If you don’t think that E-sports are legitimate, think again. After all, as it gains ground — and screens — all around the world, the realm of E-sports is becoming increasingly recognized. Not only has the number of gamers risen exponentially over the past couple of years, many large stakeholders have put the money where the mouth is too. And with this rise comes an increasing demand for equipment like https://www.razer.com/gaming-mice as well as facilities.
For instance, in 2018, the state of Texas committed 10 million dollars to the construction of an E-sports stadium located in Arlington. The initial investment paid off and it’s now home to global competitions like Counter-Strike and FACEIT’s Esports Championship Series — attracting millions of viewers.
At home, adults and teenagers alike are choosing to watch gaming streams over the traditionally dominant cable TV for entertainment. These gaming streams, especially for the finals of big tournaments, are fast-paced and exciting, drawing eyeballs globally. As a yardstick, the 2018 League of Legends Finals was particularly successful, drawing almost 100 million viewers.
With such a big draw that will only continue to increase in terms of size and media coverage, it begs the question — will gaming ever make it to the Olympics? Could we one day crown an Olympic E-sports champion? If that question has been on your mind, you’re definitely not alone.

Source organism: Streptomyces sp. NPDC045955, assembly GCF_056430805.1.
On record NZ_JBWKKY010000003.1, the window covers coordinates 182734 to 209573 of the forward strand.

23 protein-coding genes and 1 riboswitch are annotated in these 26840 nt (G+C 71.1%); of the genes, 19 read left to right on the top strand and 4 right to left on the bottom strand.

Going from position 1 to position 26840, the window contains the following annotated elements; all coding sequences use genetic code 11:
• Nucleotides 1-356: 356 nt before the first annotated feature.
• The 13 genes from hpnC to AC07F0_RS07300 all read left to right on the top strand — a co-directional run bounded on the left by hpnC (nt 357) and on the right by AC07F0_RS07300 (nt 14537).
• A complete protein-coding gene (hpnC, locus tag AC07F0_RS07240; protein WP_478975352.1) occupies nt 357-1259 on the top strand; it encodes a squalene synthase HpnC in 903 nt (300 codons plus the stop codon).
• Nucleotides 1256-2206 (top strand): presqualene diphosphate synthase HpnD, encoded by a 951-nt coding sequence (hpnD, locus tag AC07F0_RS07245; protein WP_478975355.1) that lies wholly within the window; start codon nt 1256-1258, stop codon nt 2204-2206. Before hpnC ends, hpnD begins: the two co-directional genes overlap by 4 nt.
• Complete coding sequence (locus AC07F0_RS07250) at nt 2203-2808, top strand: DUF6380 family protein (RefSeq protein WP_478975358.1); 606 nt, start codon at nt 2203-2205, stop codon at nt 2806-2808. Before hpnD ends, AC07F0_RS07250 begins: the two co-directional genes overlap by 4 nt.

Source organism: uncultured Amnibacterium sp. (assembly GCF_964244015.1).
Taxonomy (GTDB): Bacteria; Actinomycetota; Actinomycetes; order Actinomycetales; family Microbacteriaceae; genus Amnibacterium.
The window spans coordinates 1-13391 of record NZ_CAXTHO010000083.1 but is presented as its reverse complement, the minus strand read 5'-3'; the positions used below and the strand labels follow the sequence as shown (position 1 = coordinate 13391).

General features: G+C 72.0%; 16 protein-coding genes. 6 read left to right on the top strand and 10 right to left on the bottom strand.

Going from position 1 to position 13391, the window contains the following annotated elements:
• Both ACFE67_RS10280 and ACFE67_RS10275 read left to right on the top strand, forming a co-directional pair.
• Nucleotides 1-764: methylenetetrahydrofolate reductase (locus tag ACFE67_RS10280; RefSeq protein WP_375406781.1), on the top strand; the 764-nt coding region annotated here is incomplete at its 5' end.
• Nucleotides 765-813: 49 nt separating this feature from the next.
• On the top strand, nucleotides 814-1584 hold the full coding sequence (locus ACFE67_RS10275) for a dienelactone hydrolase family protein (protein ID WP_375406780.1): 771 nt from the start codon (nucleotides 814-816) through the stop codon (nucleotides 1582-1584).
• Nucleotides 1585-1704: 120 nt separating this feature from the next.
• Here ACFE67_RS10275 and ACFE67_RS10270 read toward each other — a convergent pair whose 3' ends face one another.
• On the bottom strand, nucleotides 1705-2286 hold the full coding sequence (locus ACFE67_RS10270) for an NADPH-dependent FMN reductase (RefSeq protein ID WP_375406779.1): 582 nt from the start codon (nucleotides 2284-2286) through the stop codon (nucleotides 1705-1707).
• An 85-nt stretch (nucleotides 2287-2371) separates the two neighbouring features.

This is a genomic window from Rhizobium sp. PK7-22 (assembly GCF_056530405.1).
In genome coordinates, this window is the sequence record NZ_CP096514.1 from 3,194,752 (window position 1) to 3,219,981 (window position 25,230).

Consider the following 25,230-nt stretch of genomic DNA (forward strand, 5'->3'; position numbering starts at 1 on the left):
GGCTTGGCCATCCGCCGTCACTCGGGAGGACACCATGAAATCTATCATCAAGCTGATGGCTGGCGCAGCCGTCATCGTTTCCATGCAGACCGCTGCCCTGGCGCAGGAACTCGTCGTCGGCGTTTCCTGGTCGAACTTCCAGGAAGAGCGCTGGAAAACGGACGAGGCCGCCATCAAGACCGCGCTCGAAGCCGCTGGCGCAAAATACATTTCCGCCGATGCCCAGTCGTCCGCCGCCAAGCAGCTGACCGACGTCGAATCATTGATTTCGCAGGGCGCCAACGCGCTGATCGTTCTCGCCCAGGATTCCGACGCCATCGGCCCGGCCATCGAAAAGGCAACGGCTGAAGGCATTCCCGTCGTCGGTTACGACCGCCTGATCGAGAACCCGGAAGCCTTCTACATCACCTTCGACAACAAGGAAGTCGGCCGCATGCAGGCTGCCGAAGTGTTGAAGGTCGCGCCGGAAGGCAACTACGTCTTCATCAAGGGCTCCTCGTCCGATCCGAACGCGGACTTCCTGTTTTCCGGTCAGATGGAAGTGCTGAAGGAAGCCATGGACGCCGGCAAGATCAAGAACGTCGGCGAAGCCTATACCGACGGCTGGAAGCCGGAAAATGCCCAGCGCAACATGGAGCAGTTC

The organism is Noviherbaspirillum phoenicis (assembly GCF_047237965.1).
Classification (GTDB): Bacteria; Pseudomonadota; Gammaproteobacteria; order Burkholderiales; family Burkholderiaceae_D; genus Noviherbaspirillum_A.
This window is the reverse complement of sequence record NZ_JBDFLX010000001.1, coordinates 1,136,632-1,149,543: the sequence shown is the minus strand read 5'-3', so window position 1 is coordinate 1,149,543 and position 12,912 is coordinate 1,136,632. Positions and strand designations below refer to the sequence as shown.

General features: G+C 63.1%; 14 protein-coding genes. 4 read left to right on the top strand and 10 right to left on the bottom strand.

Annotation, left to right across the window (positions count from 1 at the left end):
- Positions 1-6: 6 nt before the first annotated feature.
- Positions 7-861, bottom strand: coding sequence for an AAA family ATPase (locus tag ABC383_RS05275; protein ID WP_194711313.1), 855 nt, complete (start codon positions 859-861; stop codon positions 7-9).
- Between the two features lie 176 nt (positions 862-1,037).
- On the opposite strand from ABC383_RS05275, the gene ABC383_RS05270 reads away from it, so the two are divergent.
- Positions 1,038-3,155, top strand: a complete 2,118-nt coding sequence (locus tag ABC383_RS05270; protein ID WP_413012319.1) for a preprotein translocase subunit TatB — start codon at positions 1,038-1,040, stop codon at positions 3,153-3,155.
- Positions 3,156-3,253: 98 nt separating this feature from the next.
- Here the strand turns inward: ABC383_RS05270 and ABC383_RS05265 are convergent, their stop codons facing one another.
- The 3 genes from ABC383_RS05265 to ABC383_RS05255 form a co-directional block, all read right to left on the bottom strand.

In fact, the International Olympic Committee, or IOC, has broached this very question a couple of times. Discussions have been happening between different members in the IOC, as well as with the public and the media.
Sad to say, the current consensus from all these discussions is that E-sports is not ready to be introduced into the Olympic world. This is because the IOC feels that gaming in general is not compatible with the values of the Olympics, especially since most games focus on violence more than anything.
However, there are also plenty of reasons for including E-sports in the Olympics. Here are just a few.
1. E-sports is a fast-growing sport
As previously mentioned, E-sports are gaining traction. On the player front, the numbers match up. Statistics show that there are a whopping 2.5 billion gamers globally, far exceeding the number of players of “popular sports” like basketball and tennis.
On the spectator front, the numbers are growing tremendously, too. In fact, the official number of viewers for 2018’s League of Legends E-sport Finals stands at 99.6 million. For comparison’s sake, the 2017 NFL, widely regarded as one of the greatest spectator sports in America, reached 95.2 million viewers.
This upward trend will only continue, with optimistic projections of the E-sports fan base for the next few years. After all, as access to watching live stream increases, more and more people are starting to look at E-sports as the preferred form of entertainment. Kids would gladly watch video game streamers over the traditional cartoons on the telly, and adults are choosing to watch E-sports on Twitch over cable TV programming. After all, with big prize pools and high stakes for the players, it’s undoubtedly a thrilling form of entertainment.